10 Best Opening Lines in Movies

Opening lines could say a lot about the film. A single line that speaks volumes of the sheer depth of the film’s central themes is my idea of a great opening line. Something that pulls us right into the film’s world or the bizarre psyche of the character. While it would be tough to gauge the impact the opening line has on you while watching the film for the first time, in hindsight it just blows my mind apart when I think of how it manages to encapsulate the whole meaning behind the film. And this is where my curiosity would never let me get away with anything and makes me want to explore more and more about every aspect of this beautiful form of art. So, let me take you to a list of the top opening lines in movies ever.

1. “Saigon..Sh*t…I’m Still Only in Saigon”, ‘Apocalypse Now’

Shots of napalm explosion in the jungles and Captain Willard sleeping in his room with a cigarette in his hand. We see a gun and a ceiling fan in his hotel room. Willard wakes up, looks out of the window only to realize that he’s “still only in Saigon.” What an amazing marriage of a great opening scene and an even greater opening line. Oh, Coppola you beauty! Captain Willard’s first words are words of disorientation, paranoia and madness that so brilliantly manages to capture the effects and the turbulent repercussions of war on a human mind. Willard doesn’t really feel his true existence in a world that has become a mockery of civilization and is desperate to go on a mission because deep down inside he knows how war has changed him and he could never be the same person he was, again. What a line! What a truly amazing line to kick-start a war epic!

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2. “I believe in America…”, ‘The Godfather’

The first words from arguably the greatest American film ever made. The opening shot of ‘The Godfather’ has a man, whose daughter has been brutally raped, requesting Don Corleone for justice. The pain, the agony and sorrow in those words make us sympathize with the character while Coppola simultaneously manages to paint the image of an enigmatic hero in Brando’s Vito Corleone as the camera focuses on the man, sliding back swiftly as his story unravels leading us to the man we’d not yet seen but have already begun to root for. Undoubtedly, one of the greatest moments in cinema history.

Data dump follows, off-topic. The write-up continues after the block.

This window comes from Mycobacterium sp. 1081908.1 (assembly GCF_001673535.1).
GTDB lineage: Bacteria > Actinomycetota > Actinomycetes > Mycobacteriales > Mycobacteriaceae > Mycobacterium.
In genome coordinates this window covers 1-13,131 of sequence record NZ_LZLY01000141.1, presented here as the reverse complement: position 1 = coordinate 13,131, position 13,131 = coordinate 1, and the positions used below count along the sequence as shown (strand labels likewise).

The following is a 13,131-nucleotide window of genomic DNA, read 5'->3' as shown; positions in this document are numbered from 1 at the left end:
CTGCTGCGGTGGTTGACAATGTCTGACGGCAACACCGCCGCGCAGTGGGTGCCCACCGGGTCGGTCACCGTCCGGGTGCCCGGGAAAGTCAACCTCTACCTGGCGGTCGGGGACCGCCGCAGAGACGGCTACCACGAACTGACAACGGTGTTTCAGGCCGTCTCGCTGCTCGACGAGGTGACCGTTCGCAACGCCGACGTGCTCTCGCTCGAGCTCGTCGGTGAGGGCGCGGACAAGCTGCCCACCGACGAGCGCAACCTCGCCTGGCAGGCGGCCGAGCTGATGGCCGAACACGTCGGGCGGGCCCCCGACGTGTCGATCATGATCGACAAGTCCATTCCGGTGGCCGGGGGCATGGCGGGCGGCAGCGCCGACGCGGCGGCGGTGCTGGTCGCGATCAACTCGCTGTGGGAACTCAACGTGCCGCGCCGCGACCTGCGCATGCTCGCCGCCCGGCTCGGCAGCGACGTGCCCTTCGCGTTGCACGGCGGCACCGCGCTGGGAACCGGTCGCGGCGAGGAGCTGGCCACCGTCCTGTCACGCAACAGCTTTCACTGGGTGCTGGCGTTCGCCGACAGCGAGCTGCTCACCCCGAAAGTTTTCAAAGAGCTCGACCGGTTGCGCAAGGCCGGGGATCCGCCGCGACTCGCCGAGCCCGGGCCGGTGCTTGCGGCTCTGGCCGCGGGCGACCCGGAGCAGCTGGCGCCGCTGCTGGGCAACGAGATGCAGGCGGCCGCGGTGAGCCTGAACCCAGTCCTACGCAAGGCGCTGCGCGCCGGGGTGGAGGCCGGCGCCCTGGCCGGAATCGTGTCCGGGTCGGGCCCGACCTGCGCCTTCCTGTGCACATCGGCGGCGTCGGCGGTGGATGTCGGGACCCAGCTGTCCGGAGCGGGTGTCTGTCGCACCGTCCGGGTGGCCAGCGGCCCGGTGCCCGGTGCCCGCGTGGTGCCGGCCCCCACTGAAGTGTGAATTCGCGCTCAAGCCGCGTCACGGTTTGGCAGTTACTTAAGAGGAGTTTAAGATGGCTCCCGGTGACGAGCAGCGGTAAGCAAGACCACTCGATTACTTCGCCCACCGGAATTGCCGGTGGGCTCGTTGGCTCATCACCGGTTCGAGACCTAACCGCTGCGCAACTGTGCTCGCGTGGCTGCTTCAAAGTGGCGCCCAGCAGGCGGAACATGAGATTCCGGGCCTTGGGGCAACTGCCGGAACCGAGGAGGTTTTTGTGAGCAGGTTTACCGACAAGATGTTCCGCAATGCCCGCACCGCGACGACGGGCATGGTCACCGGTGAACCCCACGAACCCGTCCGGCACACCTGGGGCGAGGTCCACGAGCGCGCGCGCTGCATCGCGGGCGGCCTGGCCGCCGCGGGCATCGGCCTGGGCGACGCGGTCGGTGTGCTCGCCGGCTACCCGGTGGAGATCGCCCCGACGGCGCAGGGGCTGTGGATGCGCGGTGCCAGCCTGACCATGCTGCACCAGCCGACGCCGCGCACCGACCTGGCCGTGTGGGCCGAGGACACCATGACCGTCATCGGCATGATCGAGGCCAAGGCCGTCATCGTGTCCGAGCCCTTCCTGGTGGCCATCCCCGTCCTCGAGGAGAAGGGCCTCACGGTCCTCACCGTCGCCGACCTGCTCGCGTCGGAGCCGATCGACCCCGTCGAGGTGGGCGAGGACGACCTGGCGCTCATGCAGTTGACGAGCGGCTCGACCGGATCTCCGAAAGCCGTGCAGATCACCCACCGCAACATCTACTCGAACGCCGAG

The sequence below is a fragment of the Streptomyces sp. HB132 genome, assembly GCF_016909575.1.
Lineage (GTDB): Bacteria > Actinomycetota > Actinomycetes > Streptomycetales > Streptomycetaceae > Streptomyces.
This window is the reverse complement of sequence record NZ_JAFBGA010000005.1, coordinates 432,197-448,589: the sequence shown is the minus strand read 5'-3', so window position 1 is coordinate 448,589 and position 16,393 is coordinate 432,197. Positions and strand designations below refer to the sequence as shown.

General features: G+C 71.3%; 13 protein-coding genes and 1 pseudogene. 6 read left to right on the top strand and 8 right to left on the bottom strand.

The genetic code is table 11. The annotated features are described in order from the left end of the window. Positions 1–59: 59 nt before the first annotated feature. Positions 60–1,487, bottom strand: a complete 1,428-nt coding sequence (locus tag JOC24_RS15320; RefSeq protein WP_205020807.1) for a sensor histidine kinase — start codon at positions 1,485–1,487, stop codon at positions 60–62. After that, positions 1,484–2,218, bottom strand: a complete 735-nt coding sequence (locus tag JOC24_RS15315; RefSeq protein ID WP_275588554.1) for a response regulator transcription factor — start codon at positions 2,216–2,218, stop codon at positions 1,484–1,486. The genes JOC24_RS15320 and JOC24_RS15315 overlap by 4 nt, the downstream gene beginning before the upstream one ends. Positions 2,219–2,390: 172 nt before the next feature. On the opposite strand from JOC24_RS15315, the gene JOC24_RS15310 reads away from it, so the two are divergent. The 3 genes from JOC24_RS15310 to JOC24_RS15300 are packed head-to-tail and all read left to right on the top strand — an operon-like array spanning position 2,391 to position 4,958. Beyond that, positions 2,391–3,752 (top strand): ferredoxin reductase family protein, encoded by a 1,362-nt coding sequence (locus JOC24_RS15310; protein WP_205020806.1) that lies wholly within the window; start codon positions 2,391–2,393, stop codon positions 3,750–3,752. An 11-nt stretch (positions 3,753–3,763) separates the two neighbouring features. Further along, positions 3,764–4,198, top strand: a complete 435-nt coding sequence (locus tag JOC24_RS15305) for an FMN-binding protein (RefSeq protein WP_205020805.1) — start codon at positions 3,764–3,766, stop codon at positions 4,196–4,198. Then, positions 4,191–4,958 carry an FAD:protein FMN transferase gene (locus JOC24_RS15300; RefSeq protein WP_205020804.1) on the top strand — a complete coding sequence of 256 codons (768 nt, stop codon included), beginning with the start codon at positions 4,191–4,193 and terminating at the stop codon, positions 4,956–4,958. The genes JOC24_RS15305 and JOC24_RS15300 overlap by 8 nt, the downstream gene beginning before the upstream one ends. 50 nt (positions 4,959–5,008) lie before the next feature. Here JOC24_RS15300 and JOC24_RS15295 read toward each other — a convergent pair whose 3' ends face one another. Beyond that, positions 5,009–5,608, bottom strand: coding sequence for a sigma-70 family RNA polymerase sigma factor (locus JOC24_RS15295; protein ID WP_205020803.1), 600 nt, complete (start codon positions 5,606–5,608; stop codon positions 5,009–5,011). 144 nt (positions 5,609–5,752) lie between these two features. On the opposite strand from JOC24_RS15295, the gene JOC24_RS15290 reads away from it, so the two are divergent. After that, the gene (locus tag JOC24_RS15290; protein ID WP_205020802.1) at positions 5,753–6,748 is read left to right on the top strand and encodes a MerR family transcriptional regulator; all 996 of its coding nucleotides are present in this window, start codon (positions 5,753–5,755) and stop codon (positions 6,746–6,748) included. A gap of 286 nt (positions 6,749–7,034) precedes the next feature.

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3. “You don’t make up for your sins in church…”, ‘Mean Streets’

Surprisingly, this was the film that made me realize the true genius of Martin Scorsese; not ‘Taxi Driver’, not ‘Raging Bull’. There is always something so raw and passionate about a filmmaker’s earliest works that makes them so special. Scorsese exploded onto the American New Wave scene of the 70s with this riveting piece of crime drama. ‘Mean Streets’ is a stunning documentation of the realities in which Scorsese grew up in New York, making this his most personal and intimate piece of work. The opening scene has Harvey Keitel waking up from a nightmare with a voice-over reflecting his thoughts inside. An immensely powerful scene that depicts a man’s moral dilemma and fear as Charlie is a man torn between his own beliefs, religious faith and life of crime.

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4. “As Far Back As I Can Remember, I Always Wanted To Be a Gangster”, ‘Goodfellas’

Technically not the opening line but this is Henry Hill’s first interaction with us viewers. ‘Goodfellas’ tells the story of Henry Hill; his rise to power as a gangster in New York and the subsequent events that take place in his life which eventually lead to his downfall. The film is Scorsese’s astonishingly brilliant take on morality and its essentialism in life. The first words we hear from Hill clearly show his fascination towards the gangsters he grew up watching in New York and the glamorous lives they lead. Scorsese presents us with these characters as fun-loving, charming people whose lives are embroiled in violence, crime and debauchery but we can’t help but root for Henry Hill all along as the mixture of truthfulness and dark humor in that opening line hooks us right into this world where morality is distorted and the flamboyant lifestyle of the people living in it is romanticized, mocked and questioned.

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5. “Rosebud…”, ‘Citizen Kane

Unsurprisingly, the film that changed cinema forever manages to snatch a place on this list with an opening line that forms the mystery which happens to be the centre piece of the entire film. ‘Citizen Kane’ tells the story of Charles Foster Kane; a media business tycoon whose last word, ‘Rosebud’, happens to intrigue a reporter as he embarks on a journey to decrypt the meaning behind the word and in the process exploring the enigmatic life and persona of the man himself. The opening line shoots up the film straightaway, bringing about the element of mystery, enigma and drama that is to follow in a film that is a profound character study of a human being; his life, ambitions, desires and memories.

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6. “I Remember Those Cheers…They Still Ring in My Ears…”, ‘Raging Bull’